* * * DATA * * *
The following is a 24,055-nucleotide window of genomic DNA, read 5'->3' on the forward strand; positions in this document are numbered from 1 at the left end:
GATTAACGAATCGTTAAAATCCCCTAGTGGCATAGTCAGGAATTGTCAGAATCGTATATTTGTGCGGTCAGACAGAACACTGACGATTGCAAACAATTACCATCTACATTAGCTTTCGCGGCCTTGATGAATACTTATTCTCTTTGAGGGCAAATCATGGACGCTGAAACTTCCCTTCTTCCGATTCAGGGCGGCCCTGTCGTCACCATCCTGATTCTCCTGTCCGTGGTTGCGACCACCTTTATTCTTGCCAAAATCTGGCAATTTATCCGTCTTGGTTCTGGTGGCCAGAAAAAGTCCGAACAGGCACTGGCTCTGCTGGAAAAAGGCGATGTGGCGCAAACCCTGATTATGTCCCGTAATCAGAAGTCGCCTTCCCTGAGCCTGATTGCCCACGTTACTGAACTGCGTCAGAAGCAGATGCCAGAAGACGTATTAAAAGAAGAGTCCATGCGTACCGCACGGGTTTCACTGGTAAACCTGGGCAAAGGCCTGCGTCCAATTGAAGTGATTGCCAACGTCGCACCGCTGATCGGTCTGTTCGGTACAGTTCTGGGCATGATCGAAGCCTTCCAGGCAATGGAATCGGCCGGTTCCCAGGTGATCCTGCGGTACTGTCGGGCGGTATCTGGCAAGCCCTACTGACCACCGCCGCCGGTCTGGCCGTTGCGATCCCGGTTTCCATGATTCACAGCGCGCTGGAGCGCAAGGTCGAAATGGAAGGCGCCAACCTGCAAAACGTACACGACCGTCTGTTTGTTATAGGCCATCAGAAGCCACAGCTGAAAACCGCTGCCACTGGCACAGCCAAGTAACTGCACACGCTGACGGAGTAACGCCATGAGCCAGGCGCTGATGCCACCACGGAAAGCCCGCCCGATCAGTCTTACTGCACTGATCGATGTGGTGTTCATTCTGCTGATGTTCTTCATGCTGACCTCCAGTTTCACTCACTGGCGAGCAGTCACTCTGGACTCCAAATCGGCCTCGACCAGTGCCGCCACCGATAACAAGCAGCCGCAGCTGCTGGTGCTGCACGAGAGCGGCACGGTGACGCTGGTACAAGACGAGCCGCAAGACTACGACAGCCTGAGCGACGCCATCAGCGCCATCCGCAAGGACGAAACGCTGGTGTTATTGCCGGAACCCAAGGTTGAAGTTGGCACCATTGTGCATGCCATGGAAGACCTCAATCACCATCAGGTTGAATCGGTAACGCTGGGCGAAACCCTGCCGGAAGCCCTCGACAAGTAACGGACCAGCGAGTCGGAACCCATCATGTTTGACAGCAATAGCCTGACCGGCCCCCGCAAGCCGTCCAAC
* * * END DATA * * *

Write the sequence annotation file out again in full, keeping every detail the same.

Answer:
The following is a 24,055-nucleotide window of genomic DNA, read 5'->3' on the forward strand; positions in this document are numbered from 1 at the left end:
GATTAACGAATCGTTAAAATCCCCTAGTGGCATAGTCAGGAATTGTCAGAATCGTATATTTGTGCGGTCAGACAGAACACTGACGATTGCAAACAATTACCATCTACATTAGCTTTCGCGGCCTTGATGAATACTTATTCTCTTTGAGGGCAAATCATGGACGCTGAAACTTCCCTTCTTCCGATTCAGGGCGGCCCTGTCGTCACCATCCTGATTCTCCTGTCCGTGGTTGCGACCACCTTTATTCTTGCCAAAATCTGGCAATTTATCCGTCTTGGTTCTGGTGGCCAGAAAAAGTCCGAACAGGCACTGGCTCTGCTGGAAAAAGGCGATGTGGCGCAAACCCTGATTATGTCCCGTAATCAGAAGTCGCCTTCCCTGAGCCTGATTGCCCACGTTACTGAACTGCGTCAGAAGCAGATGCCAGAAGACGTATTAAAAGAAGAGTCCATGCGTACCGCACGGGTTTCACTGGTAAACCTGGGCAAAGGCCTGCGTCCAATTGAAGTGATTGCCAACGTCGCACCGCTGATCGGTCTGTTCGGTACAGTTCTGGGCATGATCGAAGCCTTCCAGGCAATGGAATCGGCCGGTTCCCAGGTGATCCTGCGGTACTGTCGGGCGGTATCTGGCAAGCCCTACTGACCACCGCCGCCGGTCTGGCCGTTGCGATCCCGGTTTCCATGATTCACAGCGCGCTGGAGCGCAAGGTCGAAATGGAAGGCGCCAACCTGCAAAACGTACACGACCGTCTGTTTGTTATAGGCCATCAGAAGCCACAGCTGAAAACCGCTGCCACTGGCACAGCCAAGTAACTGCACACGCTGACGGAGTAACGCCATGAGCCAGGCGCTGATGCCACCACGGAAAGCCCGCCCGATCAGTCTTACTGCACTGATCGATGTGGTGTTCATTCTGCTGATGTTCTTCATGCTGACCTCCAGTTTCACTCACTGGCGAGCAGTCACTCTGGACTCCAAATCGGCCTCGACCAGTGCCGCCACCGATAACAAGCAGCCGCAGCTGCTGGTGCTGCACGAGAGCGGCACGGTGACGCTGGTACAAGACGAGCCGCAAGACTACGACAGCCTGAGCGACGCCATCAGCGCCATCCGCAAGGACGAAACGCTGGTGTTATTGCCGGAACCCAAGGTTGAAGTTGGCACCATTGTGCATGCCATGGAAGACCTCAATCACCATCAGGTTGAATCGGTAACGCTGGGCGAAACCCTGCCGGAAGCCCTCGACAAGTAACGGACCAGCGAGTCGGAACCCATCATGTTTGACAGCAATAGCCTGACCGGCCCCCGCAAGCCGTCCAAC